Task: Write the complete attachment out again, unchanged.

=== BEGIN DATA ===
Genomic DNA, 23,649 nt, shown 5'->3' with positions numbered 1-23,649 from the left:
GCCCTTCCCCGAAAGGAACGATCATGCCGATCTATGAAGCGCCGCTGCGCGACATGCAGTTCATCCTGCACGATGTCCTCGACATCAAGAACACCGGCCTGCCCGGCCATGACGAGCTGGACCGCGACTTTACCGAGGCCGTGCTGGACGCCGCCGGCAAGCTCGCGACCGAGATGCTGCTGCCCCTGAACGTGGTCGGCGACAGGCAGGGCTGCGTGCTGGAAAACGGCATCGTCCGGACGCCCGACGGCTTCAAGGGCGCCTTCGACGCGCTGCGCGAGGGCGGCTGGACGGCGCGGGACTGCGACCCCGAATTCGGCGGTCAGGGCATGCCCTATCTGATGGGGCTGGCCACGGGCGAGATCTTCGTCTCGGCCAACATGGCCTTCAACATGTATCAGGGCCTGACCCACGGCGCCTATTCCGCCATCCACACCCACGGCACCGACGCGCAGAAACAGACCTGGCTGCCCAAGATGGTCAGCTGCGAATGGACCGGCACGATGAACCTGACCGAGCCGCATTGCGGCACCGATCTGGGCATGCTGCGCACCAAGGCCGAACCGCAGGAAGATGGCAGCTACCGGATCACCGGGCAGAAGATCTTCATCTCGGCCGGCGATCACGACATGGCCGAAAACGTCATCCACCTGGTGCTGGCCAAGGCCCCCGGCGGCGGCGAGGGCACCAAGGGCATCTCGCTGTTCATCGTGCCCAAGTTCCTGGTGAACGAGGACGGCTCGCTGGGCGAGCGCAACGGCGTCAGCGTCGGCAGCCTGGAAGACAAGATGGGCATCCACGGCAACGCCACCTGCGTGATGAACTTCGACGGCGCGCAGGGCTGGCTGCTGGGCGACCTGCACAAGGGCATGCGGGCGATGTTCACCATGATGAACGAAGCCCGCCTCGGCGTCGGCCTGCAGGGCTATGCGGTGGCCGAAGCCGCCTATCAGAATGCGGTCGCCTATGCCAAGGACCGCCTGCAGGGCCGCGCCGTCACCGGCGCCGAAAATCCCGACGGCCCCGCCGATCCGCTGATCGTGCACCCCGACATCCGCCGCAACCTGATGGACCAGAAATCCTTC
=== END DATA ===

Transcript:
Genomic DNA, 23,649 nt, shown 5'->3' with positions numbered 1-23,649 from the left:
GCCCTTCCCCGAAAGGAACGATCATGCCGATCTATGAAGCGCCGCTGCGCGACATGCAGTTCATCCTGCACGATGTCCTCGACATCAAGAACACCGGCCTGCCCGGCCATGACGAGCTGGACCGCGACTTTACCGAGGCCGTGCTGGACGCCGCCGGCAAGCTCGCGACCGAGATGCTGCTGCCCCTGAACGTGGTCGGCGACAGGCAGGGCTGCGTGCTGGAAAACGGCATCGTCCGGACGCCCGACGGCTTCAAGGGCGCCTTCGACGCGCTGCGCGAGGGCGGCTGGACGGCGCGGGACTGCGACCCCGAATTCGGCGGTCAGGGCATGCCCTATCTGATGGGGCTGGCCACGGGCGAGATCTTCGTCTCGGCCAACATGGCCTTCAACATGTATCAGGGCCTGACCCACGGCGCCTATTCCGCCATCCACACCCACGGCACCGACGCGCAGAAACAGACCTGGCTGCCCAAGATGGTCAGCTGCGAATGGACCGGCACGATGAACCTGACCGAGCCGCATTGCGGCACCGATCTGGGCATGCTGCGCACCAAGGCCGAACCGCAGGAAGATGGCAGCTACCGGATCACCGGGCAGAAGATCTTCATCTCGGCCGGCGATCACGACATGGCCGAAAACGTCATCCACCTGGTGCTGGCCAAGGCCCCCGGCGGCGGCGAGGGCACCAAGGGCATCTCGCTGTTCATCGTGCCCAAGTTCCTGGTGAACGAGGACGGCTCGCTGGGCGAGCGCAACGGCGTCAGCGTCGGCAGCCTGGAAGACAAGATGGGCATCCACGGCAACGCCACCTGCGTGATGAACTTCGACGGCGCGCAGGGCTGGCTGCTGGGCGACCTGCACAAGGGCATGCGGGCGATGTTCACCATGATGAACGAAGCCCGCCTCGGCGTCGGCCTGCAGGGCTATGCGGTGGCCGAAGCCGCCTATCAGAATGCGGTCGCCTATGCCAAGGACCGCCTGCAGGGCCGCGCCGTCACCGGCGCCGAAAATCCCGACGGCCCCGCCGATCCGCTGATCGTGCACCCCGACATCCGCCGCAACCTGATGGACCAGAAATCCTTC